Financial advisers may want to rethink some of the investment strategies they pitch to their clients, especially if it involves an industry as controversial as marijuana.
Scotiabank and the Royal Bank of Canada (RBC) have just announced they won’t let businesses involved in the marijuana industry continue to use their services. Peripheral businesses that aren’t involved in the production or sale of marijuana, such as stores that sell pipes and bongs, have also been told they wouldn’t be served by these banks.
This new policy has left some business owners scrambling to find alternative arrangements. After a decade-long relationship with Scotiabank, Nathan MacLellan, the owner of Hemp Country, says he received a letter from the bank last month informing him that his account was being cancelled. According to MacLellan, his store sells marijuana-related paraphernalia, such as bongs and pipes, but no actual marijuana.
"It's kind of insulting really, especially when legalization is right on the horizon," he says. "Nothing in the store that we sell is illegal. Every single variety store sells pipes and bongs nowadays, so why are they singling us out all of a sudden?"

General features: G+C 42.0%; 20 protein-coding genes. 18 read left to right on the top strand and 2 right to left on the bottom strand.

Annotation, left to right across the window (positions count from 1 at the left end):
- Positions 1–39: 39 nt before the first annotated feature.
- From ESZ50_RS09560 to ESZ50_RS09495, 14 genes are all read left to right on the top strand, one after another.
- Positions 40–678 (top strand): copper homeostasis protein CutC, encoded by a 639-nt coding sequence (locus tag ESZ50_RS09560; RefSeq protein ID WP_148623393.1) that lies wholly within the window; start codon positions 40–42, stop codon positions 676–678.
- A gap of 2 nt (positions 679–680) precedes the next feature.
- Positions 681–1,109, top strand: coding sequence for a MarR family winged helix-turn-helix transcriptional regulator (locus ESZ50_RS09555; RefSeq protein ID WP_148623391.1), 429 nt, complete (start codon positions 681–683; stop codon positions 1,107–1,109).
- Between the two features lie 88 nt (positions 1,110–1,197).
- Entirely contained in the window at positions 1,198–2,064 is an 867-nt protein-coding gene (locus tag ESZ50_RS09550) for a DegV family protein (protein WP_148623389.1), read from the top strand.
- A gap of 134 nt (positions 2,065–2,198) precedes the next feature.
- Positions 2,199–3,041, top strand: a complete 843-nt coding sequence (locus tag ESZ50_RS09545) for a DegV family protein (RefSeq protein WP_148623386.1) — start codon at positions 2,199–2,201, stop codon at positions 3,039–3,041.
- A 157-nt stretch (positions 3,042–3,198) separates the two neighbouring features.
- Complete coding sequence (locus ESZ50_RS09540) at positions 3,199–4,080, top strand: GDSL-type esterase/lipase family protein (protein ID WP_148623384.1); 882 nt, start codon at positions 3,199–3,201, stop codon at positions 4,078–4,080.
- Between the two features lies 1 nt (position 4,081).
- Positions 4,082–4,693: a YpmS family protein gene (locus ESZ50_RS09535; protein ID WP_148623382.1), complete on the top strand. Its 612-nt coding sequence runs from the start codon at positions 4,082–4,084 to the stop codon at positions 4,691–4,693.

Following this incident, MacLellan managed to secure an account with a local credit union, but not without some difficulty. The first credit union he contacted gave him the “same rigmarole” as Scotiabank, he alleges.
According to Scotiabank spokesman Rick Roth, the bank cannot comment on specific instances due to privacy issues. In general, however, Scotiabank aims to "manage risks soundly while making prudent business decisions," he said.
"We consider our stringent risk management practices a key strength of our business," he said. "This is why the bank has taken the decision to close existing small business accounts and to prohibit the opening of new accounts for customers classified as [a] 'marijuana-related business."'
Roth assured that Scotiabank would continue to monitor the industry and may change its policy towards marijuana-related businesses in the future.
RBC has also confirmed it won’t continue to provide banking services to businesses engaged in the production and distribution of cannabis.
"We confirm that as part of our normal business practices, the bank periodically reviews the client relationships we have against several factors used to balance the benefits and risks associated with providing them with banking services," spokesman AJ Goodman told CBC News in an email.
Goodman said that the bank came to this decision after careful deliberation. “Decisions like these are not taken lightly and are only done after a careful assessment, " he says.